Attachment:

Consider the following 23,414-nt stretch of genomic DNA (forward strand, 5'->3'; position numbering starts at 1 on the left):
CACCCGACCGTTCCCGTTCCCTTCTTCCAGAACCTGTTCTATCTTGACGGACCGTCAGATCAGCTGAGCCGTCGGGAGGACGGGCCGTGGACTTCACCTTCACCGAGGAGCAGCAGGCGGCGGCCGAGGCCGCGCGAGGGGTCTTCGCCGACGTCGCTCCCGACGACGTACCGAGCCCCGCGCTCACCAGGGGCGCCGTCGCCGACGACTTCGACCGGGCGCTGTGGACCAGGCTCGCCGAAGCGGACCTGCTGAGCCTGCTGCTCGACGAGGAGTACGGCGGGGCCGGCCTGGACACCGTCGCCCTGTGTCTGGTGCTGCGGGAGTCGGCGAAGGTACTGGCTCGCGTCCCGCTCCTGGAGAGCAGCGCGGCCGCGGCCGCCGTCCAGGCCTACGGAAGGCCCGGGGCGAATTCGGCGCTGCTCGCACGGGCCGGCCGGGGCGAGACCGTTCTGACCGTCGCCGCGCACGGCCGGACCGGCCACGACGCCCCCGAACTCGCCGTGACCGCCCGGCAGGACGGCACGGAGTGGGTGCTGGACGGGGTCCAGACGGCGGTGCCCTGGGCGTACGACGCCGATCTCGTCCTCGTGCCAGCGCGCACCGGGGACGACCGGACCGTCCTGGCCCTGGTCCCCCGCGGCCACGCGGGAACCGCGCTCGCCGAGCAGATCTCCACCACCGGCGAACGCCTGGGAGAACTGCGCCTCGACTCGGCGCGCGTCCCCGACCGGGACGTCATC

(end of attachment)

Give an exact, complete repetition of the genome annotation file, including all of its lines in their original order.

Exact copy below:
Consider the following 23,414-nt stretch of genomic DNA (forward strand, 5'->3'; position numbering starts at 1 on the left):
CACCCGACCGTTCCCGTTCCCTTCTTCCAGAACCTGTTCTATCTTGACGGACCGTCAGATCAGCTGAGCCGTCGGGAGGACGGGCCGTGGACTTCACCTTCACCGAGGAGCAGCAGGCGGCGGCCGAGGCCGCGCGAGGGGTCTTCGCCGACGTCGCTCCCGACGACGTACCGAGCCCCGCGCTCACCAGGGGCGCCGTCGCCGACGACTTCGACCGGGCGCTGTGGACCAGGCTCGCCGAAGCGGACCTGCTGAGCCTGCTGCTCGACGAGGAGTACGGCGGGGCCGGCCTGGACACCGTCGCCCTGTGTCTGGTGCTGCGGGAGTCGGCGAAGGTACTGGCTCGCGTCCCGCTCCTGGAGAGCAGCGCGGCCGCGGCCGCCGTCCAGGCCTACGGAAGGCCCGGGGCGAATTCGGCGCTGCTCGCACGGGCCGGCCGGGGCGAGACCGTTCTGACCGTCGCCGCGCACGGCCGGACCGGCCACGACGCCCCCGAACTCGCCGTGACCGCCCGGCAGGACGGCACGGAGTGGGTGCTGGACGGGGTCCAGACGGCGGTGCCCTGGGCGTACGACGCCGATCTCGTCCTCGTGCCAGCGCGCACCGGGGACGACCGGACCGTCCTGGCCCTGGTCCCCCGCGGCCACGCGGGAACCGCGCTCGCCGAGCAGATCTCCACCACCGGCGAACGCCTGGGAGAACTGCGCCTCGACTCGGCGCGCGTCCCCGACCGGGACGTCATC